Researchers at the Human Genome and Stem Cell Research Center (HUG-CELL), hosted by the University of São Paulo’s Institute of Biosciences (IB-USP) in Brazil, have developed a technique to reconstruct and produce livers in the laboratory.
The proof-of-concept study was conducted with rat livers.The study was supported by FAPESP and is reported in an article published in Materials Science and Engineering: C.
“The study shows it’s possible to induce human stem cell differentiation in cell lineages that are part of a liver and use these cells to reconstruct the organ so that it’s functional. It’s proof of concept, the first demonstration that the technique works,” said MayanaZatz, HUG-CELL’s principal investigator and last author of the article.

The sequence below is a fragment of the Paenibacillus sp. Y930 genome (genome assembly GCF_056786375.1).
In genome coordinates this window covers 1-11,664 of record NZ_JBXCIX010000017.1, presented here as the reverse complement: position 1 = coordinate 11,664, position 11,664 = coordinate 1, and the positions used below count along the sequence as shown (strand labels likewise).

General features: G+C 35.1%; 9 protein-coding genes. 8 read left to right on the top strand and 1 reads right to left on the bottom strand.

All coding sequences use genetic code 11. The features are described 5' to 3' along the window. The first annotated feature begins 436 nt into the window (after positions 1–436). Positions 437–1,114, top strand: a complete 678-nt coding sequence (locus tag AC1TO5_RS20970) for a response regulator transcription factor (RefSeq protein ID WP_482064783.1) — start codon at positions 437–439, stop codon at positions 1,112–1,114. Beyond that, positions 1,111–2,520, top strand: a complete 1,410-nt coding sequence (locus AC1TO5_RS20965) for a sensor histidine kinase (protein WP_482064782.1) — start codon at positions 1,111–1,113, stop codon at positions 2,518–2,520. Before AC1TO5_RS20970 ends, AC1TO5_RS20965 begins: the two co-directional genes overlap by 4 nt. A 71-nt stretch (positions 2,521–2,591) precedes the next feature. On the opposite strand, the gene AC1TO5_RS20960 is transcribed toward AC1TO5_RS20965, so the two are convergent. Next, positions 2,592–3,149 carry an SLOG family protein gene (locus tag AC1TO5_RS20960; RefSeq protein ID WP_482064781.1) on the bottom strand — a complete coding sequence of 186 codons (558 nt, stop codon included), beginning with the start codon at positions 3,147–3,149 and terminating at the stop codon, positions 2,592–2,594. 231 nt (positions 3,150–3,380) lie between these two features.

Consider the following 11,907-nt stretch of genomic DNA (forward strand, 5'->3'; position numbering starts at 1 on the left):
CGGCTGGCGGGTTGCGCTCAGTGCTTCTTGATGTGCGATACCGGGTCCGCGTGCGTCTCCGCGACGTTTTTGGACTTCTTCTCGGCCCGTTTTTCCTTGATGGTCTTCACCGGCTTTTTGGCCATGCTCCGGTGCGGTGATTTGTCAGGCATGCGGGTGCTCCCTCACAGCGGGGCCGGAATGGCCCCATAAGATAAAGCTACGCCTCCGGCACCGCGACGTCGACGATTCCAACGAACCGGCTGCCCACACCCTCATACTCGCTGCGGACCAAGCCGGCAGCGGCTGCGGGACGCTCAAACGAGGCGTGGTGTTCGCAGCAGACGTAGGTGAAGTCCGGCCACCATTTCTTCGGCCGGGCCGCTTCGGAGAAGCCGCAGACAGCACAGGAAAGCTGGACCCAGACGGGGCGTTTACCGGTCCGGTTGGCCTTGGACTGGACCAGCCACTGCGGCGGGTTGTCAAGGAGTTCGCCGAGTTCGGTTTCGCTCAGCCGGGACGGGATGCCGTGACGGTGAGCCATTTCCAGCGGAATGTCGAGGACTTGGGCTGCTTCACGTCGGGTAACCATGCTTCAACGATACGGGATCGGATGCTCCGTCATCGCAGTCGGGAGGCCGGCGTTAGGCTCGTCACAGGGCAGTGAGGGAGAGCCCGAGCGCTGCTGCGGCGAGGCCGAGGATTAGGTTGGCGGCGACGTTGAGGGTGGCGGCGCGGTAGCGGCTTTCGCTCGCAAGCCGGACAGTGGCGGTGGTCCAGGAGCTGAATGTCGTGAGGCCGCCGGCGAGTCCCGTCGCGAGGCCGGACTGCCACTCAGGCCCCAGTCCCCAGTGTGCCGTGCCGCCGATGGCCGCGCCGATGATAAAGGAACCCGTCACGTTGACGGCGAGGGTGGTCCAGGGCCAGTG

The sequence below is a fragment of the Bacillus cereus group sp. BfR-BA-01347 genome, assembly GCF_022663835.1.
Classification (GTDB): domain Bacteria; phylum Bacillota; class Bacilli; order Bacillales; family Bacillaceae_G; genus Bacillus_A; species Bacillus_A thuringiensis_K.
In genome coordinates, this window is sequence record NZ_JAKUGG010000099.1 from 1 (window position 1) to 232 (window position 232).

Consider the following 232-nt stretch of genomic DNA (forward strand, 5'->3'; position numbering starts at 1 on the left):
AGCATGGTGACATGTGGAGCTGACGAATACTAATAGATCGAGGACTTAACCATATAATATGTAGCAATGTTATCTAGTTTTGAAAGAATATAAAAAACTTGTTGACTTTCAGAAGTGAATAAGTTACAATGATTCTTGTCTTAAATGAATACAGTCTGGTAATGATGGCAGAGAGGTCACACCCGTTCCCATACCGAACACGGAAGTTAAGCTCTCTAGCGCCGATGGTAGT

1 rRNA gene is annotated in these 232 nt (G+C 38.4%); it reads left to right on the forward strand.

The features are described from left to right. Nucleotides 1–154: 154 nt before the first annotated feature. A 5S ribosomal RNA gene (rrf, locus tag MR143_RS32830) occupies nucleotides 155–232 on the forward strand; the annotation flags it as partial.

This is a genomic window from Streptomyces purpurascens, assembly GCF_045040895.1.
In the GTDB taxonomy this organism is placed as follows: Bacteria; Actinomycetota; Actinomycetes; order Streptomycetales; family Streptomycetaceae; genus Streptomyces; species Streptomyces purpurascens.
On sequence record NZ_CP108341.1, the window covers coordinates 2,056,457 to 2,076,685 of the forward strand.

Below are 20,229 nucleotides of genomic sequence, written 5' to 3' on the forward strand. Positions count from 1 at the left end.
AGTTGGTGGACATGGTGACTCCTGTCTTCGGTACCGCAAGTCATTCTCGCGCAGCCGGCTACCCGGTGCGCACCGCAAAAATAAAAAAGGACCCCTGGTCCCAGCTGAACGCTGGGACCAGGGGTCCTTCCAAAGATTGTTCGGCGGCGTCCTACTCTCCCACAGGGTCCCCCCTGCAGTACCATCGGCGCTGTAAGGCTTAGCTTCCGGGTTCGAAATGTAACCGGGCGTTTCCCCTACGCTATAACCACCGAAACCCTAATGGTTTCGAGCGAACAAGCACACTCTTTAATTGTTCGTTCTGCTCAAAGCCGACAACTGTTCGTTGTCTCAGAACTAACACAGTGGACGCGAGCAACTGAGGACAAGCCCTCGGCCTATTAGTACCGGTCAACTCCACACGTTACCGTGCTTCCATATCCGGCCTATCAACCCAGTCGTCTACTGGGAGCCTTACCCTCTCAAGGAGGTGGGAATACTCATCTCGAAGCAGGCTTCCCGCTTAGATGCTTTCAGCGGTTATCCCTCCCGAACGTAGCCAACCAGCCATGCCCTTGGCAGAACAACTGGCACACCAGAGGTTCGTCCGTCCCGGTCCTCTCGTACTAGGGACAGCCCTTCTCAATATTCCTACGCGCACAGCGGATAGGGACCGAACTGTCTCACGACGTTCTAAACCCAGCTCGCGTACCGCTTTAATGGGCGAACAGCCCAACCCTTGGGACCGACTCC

The liver cells were injected with a syringe pump into rat liver extracellular matrices to produce an organ with human characteristics. It grew for five weeks in an incubator that simulated the conditions in the human body. Analysis showed that extracellular matrix enrichment with SPARC and TGFB1 significantly improved recellularization.
The technique can be adapted to produce other organs, such as lungs, hearts, and skin, he added.